The Police Executive Research Forum is recommending new restrictions on the use of Tasers, the electric stun guns associated with nearly 140 deaths of people being taken into custody, reports the New York Times. A a conference in Houston with representatives from the Department of Justice and about 80 police departments, the group suggested that officers be allowed to use the stun guns only on people who are aggressively resisting arrest, not just refusing to follow orders, said Chuck Wexler, PERF executive director. The group recommended that officers pause and evaluate suspects after shocking them once, instead of repeatedly shocking someone without a break.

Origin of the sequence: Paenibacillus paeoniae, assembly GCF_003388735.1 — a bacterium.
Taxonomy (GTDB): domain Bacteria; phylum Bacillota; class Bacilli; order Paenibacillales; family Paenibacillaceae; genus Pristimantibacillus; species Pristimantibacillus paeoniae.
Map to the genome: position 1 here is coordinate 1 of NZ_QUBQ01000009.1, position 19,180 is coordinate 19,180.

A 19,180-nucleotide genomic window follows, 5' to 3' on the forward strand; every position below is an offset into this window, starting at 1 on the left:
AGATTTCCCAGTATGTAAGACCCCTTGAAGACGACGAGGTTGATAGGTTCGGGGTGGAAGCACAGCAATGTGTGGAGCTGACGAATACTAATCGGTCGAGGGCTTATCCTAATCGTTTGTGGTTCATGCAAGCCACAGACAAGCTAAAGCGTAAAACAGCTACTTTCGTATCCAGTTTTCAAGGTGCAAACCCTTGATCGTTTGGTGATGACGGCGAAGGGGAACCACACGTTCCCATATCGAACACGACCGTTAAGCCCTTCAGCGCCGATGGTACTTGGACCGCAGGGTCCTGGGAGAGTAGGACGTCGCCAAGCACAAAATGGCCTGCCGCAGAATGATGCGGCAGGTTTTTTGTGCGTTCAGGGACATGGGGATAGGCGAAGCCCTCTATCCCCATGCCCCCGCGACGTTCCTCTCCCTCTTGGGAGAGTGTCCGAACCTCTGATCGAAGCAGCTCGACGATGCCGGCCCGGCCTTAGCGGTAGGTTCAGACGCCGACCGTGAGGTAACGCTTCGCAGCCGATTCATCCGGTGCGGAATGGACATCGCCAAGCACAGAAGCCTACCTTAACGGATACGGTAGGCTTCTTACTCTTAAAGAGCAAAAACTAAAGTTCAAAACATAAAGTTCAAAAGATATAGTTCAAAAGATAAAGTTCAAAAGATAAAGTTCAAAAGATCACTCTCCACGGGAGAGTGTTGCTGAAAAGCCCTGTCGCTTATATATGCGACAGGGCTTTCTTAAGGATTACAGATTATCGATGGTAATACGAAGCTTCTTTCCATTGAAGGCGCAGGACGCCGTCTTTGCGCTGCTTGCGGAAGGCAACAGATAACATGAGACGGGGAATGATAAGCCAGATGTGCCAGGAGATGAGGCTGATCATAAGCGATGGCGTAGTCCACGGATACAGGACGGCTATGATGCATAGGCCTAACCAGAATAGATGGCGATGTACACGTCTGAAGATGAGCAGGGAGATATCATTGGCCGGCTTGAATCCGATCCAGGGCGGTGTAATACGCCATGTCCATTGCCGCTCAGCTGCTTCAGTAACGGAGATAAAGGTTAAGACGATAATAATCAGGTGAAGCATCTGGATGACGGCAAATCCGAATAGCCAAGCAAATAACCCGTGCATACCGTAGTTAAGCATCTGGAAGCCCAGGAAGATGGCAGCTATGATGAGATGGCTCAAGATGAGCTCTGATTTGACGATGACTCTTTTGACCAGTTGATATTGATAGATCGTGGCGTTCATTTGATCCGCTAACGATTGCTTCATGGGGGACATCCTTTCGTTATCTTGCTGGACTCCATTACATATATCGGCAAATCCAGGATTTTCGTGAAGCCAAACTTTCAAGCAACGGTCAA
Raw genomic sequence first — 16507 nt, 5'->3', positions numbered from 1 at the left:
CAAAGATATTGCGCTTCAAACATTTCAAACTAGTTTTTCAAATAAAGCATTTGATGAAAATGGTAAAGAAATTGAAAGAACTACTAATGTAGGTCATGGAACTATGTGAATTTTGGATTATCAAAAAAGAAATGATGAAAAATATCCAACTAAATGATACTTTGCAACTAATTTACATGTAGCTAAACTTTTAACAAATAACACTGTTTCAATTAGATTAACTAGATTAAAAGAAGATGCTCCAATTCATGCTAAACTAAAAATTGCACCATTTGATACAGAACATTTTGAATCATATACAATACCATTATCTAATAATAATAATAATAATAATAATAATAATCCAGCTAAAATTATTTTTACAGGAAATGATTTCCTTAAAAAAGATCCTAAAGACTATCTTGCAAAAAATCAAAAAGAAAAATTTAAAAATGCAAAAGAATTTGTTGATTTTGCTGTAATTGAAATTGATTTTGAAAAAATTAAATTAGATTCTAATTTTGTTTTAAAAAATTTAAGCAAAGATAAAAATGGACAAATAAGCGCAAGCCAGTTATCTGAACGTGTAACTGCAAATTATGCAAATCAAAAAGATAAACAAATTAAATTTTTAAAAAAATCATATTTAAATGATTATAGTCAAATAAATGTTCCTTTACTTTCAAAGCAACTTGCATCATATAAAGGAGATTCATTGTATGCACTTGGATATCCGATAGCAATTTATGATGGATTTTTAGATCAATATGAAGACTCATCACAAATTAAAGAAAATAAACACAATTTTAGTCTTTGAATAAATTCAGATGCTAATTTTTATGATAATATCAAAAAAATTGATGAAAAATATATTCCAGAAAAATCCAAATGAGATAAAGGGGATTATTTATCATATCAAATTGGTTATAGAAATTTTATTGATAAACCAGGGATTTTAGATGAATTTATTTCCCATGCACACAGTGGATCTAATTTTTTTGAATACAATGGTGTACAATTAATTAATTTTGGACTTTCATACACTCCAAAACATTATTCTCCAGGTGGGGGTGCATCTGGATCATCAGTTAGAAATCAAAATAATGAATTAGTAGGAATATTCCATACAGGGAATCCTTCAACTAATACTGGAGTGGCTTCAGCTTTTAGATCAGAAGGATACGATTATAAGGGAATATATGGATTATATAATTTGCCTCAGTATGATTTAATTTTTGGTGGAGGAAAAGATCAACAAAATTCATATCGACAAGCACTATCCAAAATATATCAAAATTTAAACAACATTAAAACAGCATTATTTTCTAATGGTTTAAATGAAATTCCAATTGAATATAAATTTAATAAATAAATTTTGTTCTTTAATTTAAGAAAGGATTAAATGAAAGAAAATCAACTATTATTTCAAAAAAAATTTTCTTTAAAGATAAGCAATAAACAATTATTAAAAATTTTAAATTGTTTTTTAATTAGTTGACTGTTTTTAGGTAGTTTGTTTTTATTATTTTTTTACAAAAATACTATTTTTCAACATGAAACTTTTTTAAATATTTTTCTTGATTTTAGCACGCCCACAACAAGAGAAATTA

The recommendations are not binding, but they will be closely watched by civil rights groups and plaintiffs lawyers. Police departments that do not follow them could face greater legal liability. Tasers fire electrified barbs up to 25 feet, delivering a painful 50,000-volt shock. PERF’s recommendations are based on about 18 months of research and discussions with major police departments, Wexler said. Weapons like Tasers should remain in use, he said, because they give officers a way to handle difficult or potentially violent suspects without resorting to deadly force.